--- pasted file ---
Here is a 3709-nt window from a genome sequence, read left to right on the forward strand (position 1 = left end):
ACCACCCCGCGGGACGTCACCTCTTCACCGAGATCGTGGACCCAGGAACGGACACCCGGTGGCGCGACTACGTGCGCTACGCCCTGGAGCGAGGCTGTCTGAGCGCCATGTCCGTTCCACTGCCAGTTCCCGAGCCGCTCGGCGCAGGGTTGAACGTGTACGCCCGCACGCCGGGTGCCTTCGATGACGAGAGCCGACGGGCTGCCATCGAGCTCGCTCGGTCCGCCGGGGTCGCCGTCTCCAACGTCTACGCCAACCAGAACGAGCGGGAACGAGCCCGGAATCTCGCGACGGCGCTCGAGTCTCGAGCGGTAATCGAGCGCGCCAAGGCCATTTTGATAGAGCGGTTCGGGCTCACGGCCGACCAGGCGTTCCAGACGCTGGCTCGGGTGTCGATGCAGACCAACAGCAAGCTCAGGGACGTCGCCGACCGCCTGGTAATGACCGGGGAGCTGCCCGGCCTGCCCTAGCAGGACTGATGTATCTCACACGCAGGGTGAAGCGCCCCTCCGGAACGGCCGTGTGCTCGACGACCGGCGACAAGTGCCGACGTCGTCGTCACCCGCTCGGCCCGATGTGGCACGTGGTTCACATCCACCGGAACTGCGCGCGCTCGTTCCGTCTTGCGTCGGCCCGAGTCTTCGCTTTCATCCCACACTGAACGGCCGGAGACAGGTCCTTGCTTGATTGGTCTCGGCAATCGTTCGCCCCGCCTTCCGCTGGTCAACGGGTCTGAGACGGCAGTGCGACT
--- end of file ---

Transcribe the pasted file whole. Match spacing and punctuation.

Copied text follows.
Here is a 3709-nt window from a genome sequence, read left to right on the forward strand (position 1 = left end):
ACCACCCCGCGGGACGTCACCTCTTCACCGAGATCGTGGACCCAGGAACGGACACCCGGTGGCGCGACTACGTGCGCTACGCCCTGGAGCGAGGCTGTCTGAGCGCCATGTCCGTTCCACTGCCAGTTCCCGAGCCGCTCGGCGCAGGGTTGAACGTGTACGCCCGCACGCCGGGTGCCTTCGATGACGAGAGCCGACGGGCTGCCATCGAGCTCGCTCGGTCCGCCGGGGTCGCCGTCTCCAACGTCTACGCCAACCAGAACGAGCGGGAACGAGCCCGGAATCTCGCGACGGCGCTCGAGTCTCGAGCGGTAATCGAGCGCGCCAAGGCCATTTTGATAGAGCGGTTCGGGCTCACGGCCGACCAGGCGTTCCAGACGCTGGCTCGGGTGTCGATGCAGACCAACAGCAAGCTCAGGGACGTCGCCGACCGCCTGGTAATGACCGGGGAGCTGCCCGGCCTGCCCTAGCAGGACTGATGTATCTCACACGCAGGGTGAAGCGCCCCTCCGGAACGGCCGTGTGCTCGACGACCGGCGACAAGTGCCGACGTCGTCGTCACCCGCTCGGCCCGATGTGGCACGTGGTTCACATCCACCGGAACTGCGCGCGCTCGTTCCGTCTTGCGTCGGCCCGAGTCTTCGCTTTCATCCCACACTGAACGGCCGGAGACAGGTCCTTGCTTGATTGGTCTCGGCAATCGTTCGCCCCGCCTTCCGCTGGTCAACGGGTCTGAGACGGCAGTGCGACT